Cell and Tissue Research

, Volume 258, Issue 3, pp 483–489

Development of Xenopus laevis skin glands producing 5-hydroxytryptamine and caerulein

  • Tatsunori Seki
  • Sakaé Kikuyama
  • Noboru Yanaihara
Article

DOI: 10.1007/BF00218860

Cite this article as:
Seki, T., Kikuyama, S. & Yanaihara, N. Cell Tissue Res. (1989) 258: 483. doi:10.1007/BF00218860

Summary

The granular glands in Xenopus laevis skin are known to contain large quantities of biogenic amines and bioactive peptides which closely resemble mammalian brain-gut peptides. We studied the development of glands producing 5-hydroxytryptamine (5-HT) and caerulein using immunohistochemistry, HPLC-fluorometric systems and RIA. The immunoreactivities of 5-HT and caerulein were first detected in the spherical gland rudiments in the stratum spongiosum at St. 58 (Nieuwkoop and Faber stage), or at the beginning of metamorphosis. Both immunoreactivities appeared in the same rudiment at the same time. Some of the gland rudiments have a small lumen filled with both immunoreactive materials at St. 58–59. During the rest of the metamorphic period, the glands grow in size, accumulating immunoreactive materials in the lumen. The concentrations of 5-HT and caerulein in the skin of tadpoles were below 1 ng per mg wet tissue at St. 58–59, increased as metamorphosis proceeded and reached 63 and 134 ng per mg wet tissue at St. 66, or at the end of metamorphosis, respectively. The amphibian granular glands where large quantities of biogenic amines and hormone-like peptides are rapidly synthesized may provide a useful model for the study of the development of amine- and peptide-producing cells including neurons and paraneurons.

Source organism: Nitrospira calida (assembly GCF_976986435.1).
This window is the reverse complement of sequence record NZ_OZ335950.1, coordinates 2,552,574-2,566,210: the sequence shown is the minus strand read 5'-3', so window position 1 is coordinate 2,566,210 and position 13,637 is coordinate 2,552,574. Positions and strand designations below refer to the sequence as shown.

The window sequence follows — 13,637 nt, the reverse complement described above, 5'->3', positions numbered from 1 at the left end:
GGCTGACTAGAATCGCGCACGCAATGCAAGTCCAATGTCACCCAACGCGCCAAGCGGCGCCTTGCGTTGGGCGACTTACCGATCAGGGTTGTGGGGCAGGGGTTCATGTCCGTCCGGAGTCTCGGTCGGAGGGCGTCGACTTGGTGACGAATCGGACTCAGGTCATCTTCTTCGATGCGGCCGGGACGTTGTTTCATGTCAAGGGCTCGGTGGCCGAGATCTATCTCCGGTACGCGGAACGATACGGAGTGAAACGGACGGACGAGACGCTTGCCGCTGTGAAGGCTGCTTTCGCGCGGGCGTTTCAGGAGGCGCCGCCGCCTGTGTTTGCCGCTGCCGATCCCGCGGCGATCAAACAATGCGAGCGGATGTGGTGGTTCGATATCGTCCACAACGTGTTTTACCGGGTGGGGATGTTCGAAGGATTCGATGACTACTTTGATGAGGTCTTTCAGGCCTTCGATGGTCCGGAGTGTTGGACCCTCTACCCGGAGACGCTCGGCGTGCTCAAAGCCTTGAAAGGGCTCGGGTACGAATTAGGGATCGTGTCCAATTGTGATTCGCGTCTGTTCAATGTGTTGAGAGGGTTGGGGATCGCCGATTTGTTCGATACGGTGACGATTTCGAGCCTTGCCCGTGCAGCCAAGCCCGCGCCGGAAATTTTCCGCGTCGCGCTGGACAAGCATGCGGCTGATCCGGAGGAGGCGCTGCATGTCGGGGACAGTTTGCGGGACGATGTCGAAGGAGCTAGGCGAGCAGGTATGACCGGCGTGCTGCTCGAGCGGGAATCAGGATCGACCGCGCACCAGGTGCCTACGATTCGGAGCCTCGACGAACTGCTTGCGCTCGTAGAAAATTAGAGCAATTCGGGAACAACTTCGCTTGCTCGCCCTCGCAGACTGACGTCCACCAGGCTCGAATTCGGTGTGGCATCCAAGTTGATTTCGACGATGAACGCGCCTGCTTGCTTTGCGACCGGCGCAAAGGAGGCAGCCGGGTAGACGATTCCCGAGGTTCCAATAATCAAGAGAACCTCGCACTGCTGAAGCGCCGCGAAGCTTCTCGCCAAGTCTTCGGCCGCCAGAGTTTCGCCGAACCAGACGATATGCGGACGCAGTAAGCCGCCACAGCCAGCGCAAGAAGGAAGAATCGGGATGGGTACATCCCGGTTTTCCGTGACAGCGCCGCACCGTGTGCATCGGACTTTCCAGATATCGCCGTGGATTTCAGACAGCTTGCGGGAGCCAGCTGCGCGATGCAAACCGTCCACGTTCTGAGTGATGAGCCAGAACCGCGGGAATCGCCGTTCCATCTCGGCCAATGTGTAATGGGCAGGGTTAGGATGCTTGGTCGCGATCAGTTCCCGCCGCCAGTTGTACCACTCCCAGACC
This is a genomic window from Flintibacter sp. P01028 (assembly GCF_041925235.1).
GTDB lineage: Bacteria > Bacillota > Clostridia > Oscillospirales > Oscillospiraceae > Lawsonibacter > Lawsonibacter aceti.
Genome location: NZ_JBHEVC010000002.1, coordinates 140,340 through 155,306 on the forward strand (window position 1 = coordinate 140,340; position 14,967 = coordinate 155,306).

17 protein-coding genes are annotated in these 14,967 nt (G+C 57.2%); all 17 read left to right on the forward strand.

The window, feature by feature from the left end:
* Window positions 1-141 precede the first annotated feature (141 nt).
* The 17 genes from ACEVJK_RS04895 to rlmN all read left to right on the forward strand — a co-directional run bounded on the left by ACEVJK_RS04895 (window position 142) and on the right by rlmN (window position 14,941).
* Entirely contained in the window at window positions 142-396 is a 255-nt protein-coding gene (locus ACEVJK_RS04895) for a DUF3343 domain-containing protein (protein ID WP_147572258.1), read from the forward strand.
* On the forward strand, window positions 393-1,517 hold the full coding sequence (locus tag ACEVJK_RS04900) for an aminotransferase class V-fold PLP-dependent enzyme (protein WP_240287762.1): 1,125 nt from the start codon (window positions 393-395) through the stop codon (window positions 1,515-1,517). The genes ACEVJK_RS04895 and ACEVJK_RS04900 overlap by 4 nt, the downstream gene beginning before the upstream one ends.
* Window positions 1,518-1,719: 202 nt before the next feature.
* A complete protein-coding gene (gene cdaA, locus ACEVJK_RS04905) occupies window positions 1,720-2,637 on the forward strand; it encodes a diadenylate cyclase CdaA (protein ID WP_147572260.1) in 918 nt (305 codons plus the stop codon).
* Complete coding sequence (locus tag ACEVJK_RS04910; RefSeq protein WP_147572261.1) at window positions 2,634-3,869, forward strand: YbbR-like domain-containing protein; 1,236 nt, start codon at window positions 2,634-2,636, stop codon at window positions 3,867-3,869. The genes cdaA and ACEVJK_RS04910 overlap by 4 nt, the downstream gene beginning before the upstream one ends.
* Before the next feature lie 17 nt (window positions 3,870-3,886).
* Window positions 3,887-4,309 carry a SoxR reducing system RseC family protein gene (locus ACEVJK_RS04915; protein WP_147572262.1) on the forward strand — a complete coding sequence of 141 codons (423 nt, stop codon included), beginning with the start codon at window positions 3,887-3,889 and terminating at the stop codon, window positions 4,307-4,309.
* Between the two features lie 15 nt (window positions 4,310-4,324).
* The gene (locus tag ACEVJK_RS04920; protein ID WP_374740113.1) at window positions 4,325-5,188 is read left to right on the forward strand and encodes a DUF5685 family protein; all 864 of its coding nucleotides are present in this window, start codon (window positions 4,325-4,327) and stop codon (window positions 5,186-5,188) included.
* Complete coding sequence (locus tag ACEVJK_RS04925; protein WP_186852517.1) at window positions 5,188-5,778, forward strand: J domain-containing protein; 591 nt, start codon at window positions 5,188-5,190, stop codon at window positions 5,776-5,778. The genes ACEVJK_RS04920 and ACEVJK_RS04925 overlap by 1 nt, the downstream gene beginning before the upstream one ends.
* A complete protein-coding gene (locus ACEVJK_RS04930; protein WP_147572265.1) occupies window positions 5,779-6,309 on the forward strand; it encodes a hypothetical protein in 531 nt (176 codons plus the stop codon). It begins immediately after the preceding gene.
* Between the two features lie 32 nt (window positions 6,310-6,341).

Key words

DevelopmentSkin glandsPeptidesMetamorphosisXenopus laevis (Anura)

Copyright information

© Springer-Verlag 1989

Authors and Affiliations

  • Tatsunori Seki
    • 1
  • Sakaé Kikuyama
    • 2
  • Noboru Yanaihara
    • 3
  1. 1.Department of AnatomyJuntendo University, School of MedicineTokyo
  2. 2.Department of BiologySchool of Education, Waseda UniversityTokyo
  3. 3.Laboratory of Bioorganic Chemistry, School of Pharmaceutical Science, University of ShizuokaShizuokaJapan
  4. 4.Department of AnatomyJuntendo University, School of MedicineTokyoJapan